by Robert Ferguson
He had not frightened me at first: one of those older priests, with the young face of a man who has enjoyed a placid life, not uncommon among those of his calling who had spent their lives in quiet rural parishes of the Church of England. But a firmness of faith and purpose was evident in the penetration of his glance, and in the occasional crystal hardness of his eyes. He was a tall man, imposing in the clerical collar and full-length black cassock that he always wore around the village. “What does he wear on holiday?” my classroom assistant Jane asked in a giggling whisper, when he came over to the primary school to take assembly every Friday. “Does he have a light-weight one to sleep in?”
But the children soon came to love and trust him, and he them, apparently. His assemblies were not formal. He simply took a chair from the side of the hall, placed it in the centre, and called the children to sit on the floor around him while he told them stories. Often it was a story of something Jesus had said or done, the meaning of which he explained to them with unfailing clarity, in language they could understand. Sometimes, on or near a Saint’s Day, he would tell them about the Saint, and why what he or she had done was an important example for their own lives. And they loved it. My colleague Jane, not a church-person, found his faith irritating, and would never call him Father, as he encouraged – gradually successfully – the village to call him whenever they met him in the streets and shops, and even in the pub on Thursday evenings, when he always popped in about eight o’clock, “To make sure you’re all still here and well,” as he said to the assembled company of regulars.
He was a very thoughtful man. He had thought long and hard about the issues with which people characteristically have difficulty with the Church and its teachings, and it showed in his refusal to judge or to preach outside the pulpit. But he wasn’t soft. Oh, my goodness no! In any village, there are always things going on, things the participants believe no-one else has noticed and everyone knows, but no-one mentions other than behind their hands. Ours was just the same, of course, and it soon became known that you could go to Father for guidance if you couldn’t handle life on your own. “Love your neighbour” was very much at the centre of his belief, and he demonstrated very effectively to those who needed it that the important thing about sin was how it hurt someone else. “How would you feel if they did that to you?” he’d ask the children, and presumably their parents when necessary. “Would you want them to be so deeply hurt in that way?”
He made changes in the church, of course. Every new parish priest does that. They make it “home”, which it is for them, they spend so much time there, so often on their own because, as he said, “Other people have to earn their living in their own ways.” Just as we hang a picture, or cover the sofa, in our own way to make the house our home, so he hardened the inside of our little parish church, taking out the carpets to expose the ancient stone floors, and introducing more candles beside tiny statues of his beloved exemplar saints. “Life is hard,” he’d say, when diehard ‘change is blasphemy’ people complained; “we need always to be reminded of that; and, as for the candles, remember that fire is the great cleanser, the one ultimate cleanser.” That was more difficult to understand, until the day of the Dreadful Event.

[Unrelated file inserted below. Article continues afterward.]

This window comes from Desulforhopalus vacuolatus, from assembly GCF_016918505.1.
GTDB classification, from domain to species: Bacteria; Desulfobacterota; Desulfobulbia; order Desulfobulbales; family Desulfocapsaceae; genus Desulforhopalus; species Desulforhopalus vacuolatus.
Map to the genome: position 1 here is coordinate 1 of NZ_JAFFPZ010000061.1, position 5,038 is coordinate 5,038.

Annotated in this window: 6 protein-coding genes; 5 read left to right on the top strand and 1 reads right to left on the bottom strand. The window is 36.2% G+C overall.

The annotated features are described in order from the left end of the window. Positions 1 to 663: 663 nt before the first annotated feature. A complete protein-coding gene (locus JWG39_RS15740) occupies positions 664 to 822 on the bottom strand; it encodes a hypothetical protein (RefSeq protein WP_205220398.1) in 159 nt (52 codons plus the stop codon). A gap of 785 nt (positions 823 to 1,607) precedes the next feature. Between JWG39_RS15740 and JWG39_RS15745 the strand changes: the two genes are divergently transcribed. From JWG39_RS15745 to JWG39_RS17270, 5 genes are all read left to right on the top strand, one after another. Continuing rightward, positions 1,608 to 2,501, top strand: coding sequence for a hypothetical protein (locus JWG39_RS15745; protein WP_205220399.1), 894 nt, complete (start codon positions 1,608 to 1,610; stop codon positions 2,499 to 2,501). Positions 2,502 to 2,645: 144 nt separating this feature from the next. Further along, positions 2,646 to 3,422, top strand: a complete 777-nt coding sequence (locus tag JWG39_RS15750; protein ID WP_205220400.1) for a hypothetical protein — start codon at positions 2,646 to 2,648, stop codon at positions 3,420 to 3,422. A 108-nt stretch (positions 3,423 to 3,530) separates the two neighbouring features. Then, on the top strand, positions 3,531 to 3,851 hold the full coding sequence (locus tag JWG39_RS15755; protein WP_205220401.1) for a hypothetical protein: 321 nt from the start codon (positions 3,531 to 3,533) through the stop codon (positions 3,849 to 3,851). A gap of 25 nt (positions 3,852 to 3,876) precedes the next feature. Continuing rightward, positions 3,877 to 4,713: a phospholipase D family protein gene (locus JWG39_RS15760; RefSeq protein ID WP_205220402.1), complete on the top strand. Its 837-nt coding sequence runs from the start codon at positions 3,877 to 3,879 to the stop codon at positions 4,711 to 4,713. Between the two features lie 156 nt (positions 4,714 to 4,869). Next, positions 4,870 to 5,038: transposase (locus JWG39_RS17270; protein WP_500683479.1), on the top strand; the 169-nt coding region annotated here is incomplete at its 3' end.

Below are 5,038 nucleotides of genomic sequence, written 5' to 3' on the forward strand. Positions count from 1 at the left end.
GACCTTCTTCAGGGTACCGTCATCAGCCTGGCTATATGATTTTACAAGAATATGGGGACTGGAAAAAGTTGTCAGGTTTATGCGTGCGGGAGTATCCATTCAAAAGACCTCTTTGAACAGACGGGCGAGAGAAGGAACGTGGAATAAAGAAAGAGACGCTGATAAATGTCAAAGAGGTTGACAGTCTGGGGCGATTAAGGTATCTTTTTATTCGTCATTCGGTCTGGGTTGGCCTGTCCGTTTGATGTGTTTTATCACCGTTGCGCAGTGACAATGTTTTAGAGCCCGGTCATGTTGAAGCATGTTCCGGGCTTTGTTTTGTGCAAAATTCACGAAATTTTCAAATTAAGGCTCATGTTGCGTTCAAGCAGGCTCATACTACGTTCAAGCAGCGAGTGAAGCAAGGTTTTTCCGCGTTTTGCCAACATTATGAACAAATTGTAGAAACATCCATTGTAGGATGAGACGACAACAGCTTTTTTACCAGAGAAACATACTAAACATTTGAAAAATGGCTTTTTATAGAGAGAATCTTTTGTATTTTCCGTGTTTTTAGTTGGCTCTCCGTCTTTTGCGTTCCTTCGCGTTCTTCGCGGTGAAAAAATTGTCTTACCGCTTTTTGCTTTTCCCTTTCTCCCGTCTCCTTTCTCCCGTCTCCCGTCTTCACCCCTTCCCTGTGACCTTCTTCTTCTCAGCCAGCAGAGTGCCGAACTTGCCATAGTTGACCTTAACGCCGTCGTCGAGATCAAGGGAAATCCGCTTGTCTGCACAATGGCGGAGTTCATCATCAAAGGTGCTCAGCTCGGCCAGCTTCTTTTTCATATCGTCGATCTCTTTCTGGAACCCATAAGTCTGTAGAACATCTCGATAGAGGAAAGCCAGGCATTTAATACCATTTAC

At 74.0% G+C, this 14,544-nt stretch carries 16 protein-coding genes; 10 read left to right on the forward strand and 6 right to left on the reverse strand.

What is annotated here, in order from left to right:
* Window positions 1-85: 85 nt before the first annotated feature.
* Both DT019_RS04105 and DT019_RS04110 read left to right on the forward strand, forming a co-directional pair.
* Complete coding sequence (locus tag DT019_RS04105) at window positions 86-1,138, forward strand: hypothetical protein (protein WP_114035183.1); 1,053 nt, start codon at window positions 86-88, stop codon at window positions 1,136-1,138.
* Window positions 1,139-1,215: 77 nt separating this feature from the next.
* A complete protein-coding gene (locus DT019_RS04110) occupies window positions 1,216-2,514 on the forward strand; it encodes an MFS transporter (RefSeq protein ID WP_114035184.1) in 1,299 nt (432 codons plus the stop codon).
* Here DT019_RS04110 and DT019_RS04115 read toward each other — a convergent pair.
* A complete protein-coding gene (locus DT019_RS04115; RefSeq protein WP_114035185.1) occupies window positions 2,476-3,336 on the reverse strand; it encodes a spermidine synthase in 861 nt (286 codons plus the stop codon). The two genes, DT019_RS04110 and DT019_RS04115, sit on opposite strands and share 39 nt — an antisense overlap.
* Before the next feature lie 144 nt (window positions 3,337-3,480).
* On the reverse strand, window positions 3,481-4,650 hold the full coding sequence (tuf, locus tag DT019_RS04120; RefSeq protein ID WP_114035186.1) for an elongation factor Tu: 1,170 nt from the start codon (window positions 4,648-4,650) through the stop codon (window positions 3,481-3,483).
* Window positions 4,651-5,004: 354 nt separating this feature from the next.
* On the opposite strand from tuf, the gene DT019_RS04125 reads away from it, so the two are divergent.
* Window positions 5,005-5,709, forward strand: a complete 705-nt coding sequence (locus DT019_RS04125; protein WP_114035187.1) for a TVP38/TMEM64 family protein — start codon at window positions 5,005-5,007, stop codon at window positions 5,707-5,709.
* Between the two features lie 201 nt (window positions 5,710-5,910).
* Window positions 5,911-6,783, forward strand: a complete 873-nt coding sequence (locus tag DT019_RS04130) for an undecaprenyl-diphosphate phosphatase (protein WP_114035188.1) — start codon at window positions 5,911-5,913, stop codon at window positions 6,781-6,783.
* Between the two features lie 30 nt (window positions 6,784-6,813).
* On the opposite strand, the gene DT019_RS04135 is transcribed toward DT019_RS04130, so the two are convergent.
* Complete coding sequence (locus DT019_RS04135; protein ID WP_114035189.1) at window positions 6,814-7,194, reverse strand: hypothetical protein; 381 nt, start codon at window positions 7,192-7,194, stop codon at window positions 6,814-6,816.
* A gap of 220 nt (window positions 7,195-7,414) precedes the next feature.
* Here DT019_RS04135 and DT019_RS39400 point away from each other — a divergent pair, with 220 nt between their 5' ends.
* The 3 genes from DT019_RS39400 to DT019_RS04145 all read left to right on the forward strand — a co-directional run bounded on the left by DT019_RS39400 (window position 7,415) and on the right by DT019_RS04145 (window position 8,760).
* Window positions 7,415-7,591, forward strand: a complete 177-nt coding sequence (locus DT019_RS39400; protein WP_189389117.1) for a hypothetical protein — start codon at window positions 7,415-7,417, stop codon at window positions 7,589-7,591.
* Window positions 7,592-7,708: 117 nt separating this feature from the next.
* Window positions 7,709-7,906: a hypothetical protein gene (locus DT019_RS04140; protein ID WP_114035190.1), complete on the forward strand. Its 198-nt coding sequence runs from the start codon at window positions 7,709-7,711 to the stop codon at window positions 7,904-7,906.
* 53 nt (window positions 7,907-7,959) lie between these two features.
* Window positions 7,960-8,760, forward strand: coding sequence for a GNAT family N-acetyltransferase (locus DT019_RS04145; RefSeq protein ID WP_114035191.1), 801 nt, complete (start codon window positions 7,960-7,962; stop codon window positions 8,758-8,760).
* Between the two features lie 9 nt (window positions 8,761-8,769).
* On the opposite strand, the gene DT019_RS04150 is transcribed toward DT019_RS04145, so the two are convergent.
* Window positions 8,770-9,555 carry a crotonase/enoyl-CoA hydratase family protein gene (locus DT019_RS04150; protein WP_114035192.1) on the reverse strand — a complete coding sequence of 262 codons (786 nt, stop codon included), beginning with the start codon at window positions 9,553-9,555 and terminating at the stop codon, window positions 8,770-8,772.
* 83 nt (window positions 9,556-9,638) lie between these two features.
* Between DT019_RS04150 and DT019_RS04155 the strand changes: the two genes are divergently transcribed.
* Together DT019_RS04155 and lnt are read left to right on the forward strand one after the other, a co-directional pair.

Despite there always being gossip in a village, there are some things which go on that remain secret for years and years. Ours was black magic. Our witches and warlocks had been pilfering candles from the church for ever, it seems, and Father knew about them and was watching them, but one day they went too far
and stole the Cross from the altar, and that was too much for him. The following week, he spent a lot of time and energy, not just encouraging but begging, pleading, more or less threatening, the whole village to come to Sunday’s service, which wasn’t a service so much as his denunciation of a dozen of our neighbours by name as occultists. “Do you not realise what you are doing to your souls?” he thundered out, “Do you have no fear of God’s judgement?”
But they didn’t, apparently. Within the few days it took them to get over their outing, they had begun to minimise their activities as no more than a hobby, and to gather support in the village against him. Protests were made to the Bishop, and the village turned against their vicar, or rather away from him. Few continued to speak to him. Few trusted him not to out them in their little scams and affairs. He was effectively ostracized, as the village went to Hell. So he went there for them.
The postman saw the flames first, glowing in the windows of the church, and called the fire brigade. The rest of us were woken by the sirens on the fire engines and police cars as they tore through the village to the church. The building was saved, and in fact not that much damaged. But none of the experts could explain how the fire had started in the centre of the stone floor of the Sanctuary which Father had extended, far away from any candlestick or stand. Or what had started it. No sign of accelerant, let alone matches, lighters, discarded candle-ends. Just that terribly consumed body, kneeling in the middle of the bare, bare floor, because his people would no longer kneel.